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‘Desalination Plants’

  • Category
    Science & Technology
  • Published
    1st Dec, 2020

In a latest development, Maharashtra announced the setting up of a desalination plant in Mumbai, becoming the fourth state in the country to experiment with the idea.

Context

In a latest development, Maharashtra announced the setting up of a desalination plant in Mumbai, becoming the fourth state in the country to experiment with the idea.

About

What is a desalination plant?

  • A desalination plant turns salt water into water that is fit to drink.
  • These plants are mostly set up in areas that have access to sea water.

Which technologies are preferred?

  • The most commonly used technology used for the process is reverse osmosis where an external pressure is applied to push solvents from an area of high-solute concentration to an area of low-solute concentration through a membrane.
  • The microscopic pores in the membranes allow water molecules through but leave salt and most other impurities behind, releasing clean water from the other side.

How widely is this technology used in India?

  • Desalination has largely been limited to affluent countries in the Middle East and has recently started making inroads in parts of the United States and Australia.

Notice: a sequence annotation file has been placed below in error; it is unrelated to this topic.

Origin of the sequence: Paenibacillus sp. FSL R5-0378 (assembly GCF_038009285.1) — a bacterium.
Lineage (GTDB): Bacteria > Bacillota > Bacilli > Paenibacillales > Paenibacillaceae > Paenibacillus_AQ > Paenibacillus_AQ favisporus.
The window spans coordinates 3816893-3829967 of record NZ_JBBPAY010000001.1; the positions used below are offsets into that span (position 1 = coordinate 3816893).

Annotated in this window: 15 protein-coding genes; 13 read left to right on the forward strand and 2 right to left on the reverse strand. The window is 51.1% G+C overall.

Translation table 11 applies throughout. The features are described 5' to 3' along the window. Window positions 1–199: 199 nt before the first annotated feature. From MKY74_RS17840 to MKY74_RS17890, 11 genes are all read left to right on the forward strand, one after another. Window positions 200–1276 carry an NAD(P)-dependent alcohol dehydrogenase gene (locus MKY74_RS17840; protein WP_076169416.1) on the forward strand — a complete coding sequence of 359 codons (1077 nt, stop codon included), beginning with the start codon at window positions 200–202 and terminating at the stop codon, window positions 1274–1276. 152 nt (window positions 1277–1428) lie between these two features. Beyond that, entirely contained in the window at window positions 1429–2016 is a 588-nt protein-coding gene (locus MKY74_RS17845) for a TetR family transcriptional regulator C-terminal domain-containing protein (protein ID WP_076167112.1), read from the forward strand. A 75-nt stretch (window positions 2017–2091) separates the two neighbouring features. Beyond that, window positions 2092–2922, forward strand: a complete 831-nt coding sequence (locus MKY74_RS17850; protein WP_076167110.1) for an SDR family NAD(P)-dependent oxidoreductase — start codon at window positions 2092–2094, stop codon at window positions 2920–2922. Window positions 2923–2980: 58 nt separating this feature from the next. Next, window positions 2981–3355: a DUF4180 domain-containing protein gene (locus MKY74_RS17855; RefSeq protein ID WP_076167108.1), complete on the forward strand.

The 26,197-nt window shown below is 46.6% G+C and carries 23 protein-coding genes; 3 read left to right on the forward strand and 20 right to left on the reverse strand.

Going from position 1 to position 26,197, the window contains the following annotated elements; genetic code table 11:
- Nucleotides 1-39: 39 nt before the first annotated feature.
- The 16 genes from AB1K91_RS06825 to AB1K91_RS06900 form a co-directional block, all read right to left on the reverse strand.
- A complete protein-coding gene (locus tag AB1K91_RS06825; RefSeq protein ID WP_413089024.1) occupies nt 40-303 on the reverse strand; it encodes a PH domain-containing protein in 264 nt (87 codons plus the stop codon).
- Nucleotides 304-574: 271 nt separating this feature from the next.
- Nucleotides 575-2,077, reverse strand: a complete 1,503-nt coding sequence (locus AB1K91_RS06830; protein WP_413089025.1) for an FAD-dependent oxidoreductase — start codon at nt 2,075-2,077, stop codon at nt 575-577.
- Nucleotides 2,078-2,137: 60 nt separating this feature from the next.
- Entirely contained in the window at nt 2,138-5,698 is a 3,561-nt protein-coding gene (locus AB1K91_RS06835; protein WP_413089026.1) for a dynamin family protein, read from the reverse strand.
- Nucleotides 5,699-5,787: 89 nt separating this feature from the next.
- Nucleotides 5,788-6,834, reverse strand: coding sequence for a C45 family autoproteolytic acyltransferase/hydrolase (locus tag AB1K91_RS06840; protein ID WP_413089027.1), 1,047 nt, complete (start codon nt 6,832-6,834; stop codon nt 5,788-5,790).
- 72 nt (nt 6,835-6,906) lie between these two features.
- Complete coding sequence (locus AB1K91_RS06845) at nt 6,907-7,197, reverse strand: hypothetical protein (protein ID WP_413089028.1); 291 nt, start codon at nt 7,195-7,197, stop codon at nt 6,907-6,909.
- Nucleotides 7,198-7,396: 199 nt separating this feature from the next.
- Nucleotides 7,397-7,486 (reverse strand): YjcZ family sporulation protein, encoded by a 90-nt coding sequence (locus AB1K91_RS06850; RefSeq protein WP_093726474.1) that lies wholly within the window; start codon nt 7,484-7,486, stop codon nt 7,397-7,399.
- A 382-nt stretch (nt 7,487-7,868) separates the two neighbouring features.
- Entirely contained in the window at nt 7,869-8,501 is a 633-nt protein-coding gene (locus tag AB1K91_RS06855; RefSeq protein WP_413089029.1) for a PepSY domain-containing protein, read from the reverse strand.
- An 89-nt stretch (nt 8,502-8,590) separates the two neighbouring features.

• In India, the following states are using the technology:
  • Tamil Nadu: Tamil Nadu has been the pioneer in using this technology, setting up two desalination plants near Chennai in 2010 and then 2013.
    • The two plants supply 100 million litres a day (MLD) each to Chennai. Two more plants are expected to be set up in Chennai.
  • Gujarat: The other states that have proposed these plants are Gujarat, which has announced to set up a 100 MLD RO plant at the Jodiya coast in Jamnagar district.
    • There are also proposals to set up desalination plants in Dwarka, Kutch, Dahej, Somnath, Bhavnagar and Pipavav, which are all coastal areas in Gujarat.
  • Andhra Pradesh: Andhra Pradesh, too, has plans of setting up a plant.

Issues & challenges

  • Expensive affair: Desalination is an expensive way of generating drinking water as it requires a high amount of energy.
  • Disposal issue: The other problem is the disposal of the byproduct — highly concentrated brine — of the desalination process. While in most places brine is pumped back into the sea, there have been rising complaints that it ends up severely damaging the local ecology around the plant. 
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